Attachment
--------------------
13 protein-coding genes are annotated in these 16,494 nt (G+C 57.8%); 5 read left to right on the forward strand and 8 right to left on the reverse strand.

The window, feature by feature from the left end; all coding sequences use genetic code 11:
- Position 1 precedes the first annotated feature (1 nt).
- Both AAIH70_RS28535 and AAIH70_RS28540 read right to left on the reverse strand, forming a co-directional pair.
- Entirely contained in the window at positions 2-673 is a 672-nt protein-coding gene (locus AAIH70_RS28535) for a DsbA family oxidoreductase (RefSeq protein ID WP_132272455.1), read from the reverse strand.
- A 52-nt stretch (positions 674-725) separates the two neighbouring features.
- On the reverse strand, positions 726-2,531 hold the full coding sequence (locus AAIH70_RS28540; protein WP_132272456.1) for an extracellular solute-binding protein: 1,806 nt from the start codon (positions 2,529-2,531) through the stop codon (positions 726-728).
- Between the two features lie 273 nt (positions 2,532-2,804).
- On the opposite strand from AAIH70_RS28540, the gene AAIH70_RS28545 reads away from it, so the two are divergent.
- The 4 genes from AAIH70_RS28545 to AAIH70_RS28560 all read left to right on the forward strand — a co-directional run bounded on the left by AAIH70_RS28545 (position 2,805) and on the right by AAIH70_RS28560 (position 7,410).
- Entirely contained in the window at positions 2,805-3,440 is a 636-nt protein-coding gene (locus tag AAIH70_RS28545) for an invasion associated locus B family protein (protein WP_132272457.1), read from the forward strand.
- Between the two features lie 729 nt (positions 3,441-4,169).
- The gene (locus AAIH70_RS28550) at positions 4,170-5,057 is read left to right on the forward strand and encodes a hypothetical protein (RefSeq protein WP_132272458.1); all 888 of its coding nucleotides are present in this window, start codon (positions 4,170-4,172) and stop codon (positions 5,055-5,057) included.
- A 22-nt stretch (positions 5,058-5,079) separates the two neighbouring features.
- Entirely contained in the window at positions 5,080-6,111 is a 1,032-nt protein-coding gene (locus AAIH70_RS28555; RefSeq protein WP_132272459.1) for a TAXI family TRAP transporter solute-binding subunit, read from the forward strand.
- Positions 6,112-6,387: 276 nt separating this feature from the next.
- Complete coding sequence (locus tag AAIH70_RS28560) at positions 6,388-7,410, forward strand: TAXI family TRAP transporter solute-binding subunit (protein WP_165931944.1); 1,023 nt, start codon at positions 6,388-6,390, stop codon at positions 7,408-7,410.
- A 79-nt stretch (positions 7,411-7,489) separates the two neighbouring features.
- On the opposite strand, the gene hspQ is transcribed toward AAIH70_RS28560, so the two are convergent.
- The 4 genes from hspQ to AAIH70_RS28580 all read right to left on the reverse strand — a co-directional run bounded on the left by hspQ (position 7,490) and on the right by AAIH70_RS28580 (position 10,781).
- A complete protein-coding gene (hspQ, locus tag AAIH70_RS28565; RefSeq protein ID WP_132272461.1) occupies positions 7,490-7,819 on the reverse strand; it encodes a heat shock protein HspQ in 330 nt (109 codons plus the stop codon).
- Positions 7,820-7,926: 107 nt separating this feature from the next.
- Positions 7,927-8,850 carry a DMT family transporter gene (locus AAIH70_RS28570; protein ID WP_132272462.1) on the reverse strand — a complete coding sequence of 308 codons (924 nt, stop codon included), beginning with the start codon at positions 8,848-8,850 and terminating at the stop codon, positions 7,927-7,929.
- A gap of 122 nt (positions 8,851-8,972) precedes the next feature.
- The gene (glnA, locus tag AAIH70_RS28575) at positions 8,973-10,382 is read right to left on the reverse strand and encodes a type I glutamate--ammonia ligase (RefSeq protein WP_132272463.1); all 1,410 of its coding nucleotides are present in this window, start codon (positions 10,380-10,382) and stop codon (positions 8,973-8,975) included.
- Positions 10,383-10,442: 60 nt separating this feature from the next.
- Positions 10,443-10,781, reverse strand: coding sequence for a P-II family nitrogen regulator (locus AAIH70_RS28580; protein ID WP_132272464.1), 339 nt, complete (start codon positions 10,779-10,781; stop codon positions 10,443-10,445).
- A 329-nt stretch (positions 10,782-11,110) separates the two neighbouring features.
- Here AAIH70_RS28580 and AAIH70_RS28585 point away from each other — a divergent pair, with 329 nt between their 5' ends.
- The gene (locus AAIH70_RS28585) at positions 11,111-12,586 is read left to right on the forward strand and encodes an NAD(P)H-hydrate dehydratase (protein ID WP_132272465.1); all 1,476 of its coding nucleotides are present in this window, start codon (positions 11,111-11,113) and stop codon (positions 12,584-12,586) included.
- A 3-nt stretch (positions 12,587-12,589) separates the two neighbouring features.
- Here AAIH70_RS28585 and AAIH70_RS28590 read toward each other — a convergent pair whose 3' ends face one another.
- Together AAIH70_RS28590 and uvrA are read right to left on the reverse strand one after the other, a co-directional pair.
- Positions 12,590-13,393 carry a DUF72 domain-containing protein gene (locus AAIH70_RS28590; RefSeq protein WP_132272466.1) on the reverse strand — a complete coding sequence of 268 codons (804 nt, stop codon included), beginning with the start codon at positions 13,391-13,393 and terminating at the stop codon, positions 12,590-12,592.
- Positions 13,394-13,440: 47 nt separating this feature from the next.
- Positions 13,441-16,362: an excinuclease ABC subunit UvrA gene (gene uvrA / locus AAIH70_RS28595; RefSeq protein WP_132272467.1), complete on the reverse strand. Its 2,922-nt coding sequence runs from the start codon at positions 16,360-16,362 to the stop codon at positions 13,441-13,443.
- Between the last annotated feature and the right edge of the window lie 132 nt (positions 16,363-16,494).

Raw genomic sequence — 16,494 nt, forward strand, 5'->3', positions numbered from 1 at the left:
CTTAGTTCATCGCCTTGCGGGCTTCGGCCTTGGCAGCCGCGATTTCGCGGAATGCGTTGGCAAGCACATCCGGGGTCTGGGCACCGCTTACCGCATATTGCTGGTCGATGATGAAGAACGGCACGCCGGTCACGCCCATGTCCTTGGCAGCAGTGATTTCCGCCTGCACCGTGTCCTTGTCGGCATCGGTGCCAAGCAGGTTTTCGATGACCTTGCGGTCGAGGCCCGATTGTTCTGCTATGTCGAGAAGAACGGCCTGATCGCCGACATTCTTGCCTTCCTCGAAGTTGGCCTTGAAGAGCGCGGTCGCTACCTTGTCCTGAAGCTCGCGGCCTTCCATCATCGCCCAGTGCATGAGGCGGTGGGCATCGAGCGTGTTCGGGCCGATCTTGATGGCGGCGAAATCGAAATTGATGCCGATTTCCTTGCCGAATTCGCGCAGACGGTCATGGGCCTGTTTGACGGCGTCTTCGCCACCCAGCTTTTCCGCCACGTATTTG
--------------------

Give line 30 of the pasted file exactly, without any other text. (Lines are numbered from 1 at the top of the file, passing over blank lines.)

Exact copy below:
- The gene (locus AAIH70_RS28585) at positions 11,111-12,586 is read left to right on the forward strand and encodes an NAD(P)H-hydrate dehydratase (protein ID WP_132272465.1); all 1,476 of its coding nucleotides are present in this window, start codon (positions 11,111-11,113) and stop codon (positions 12,584-12,586) included.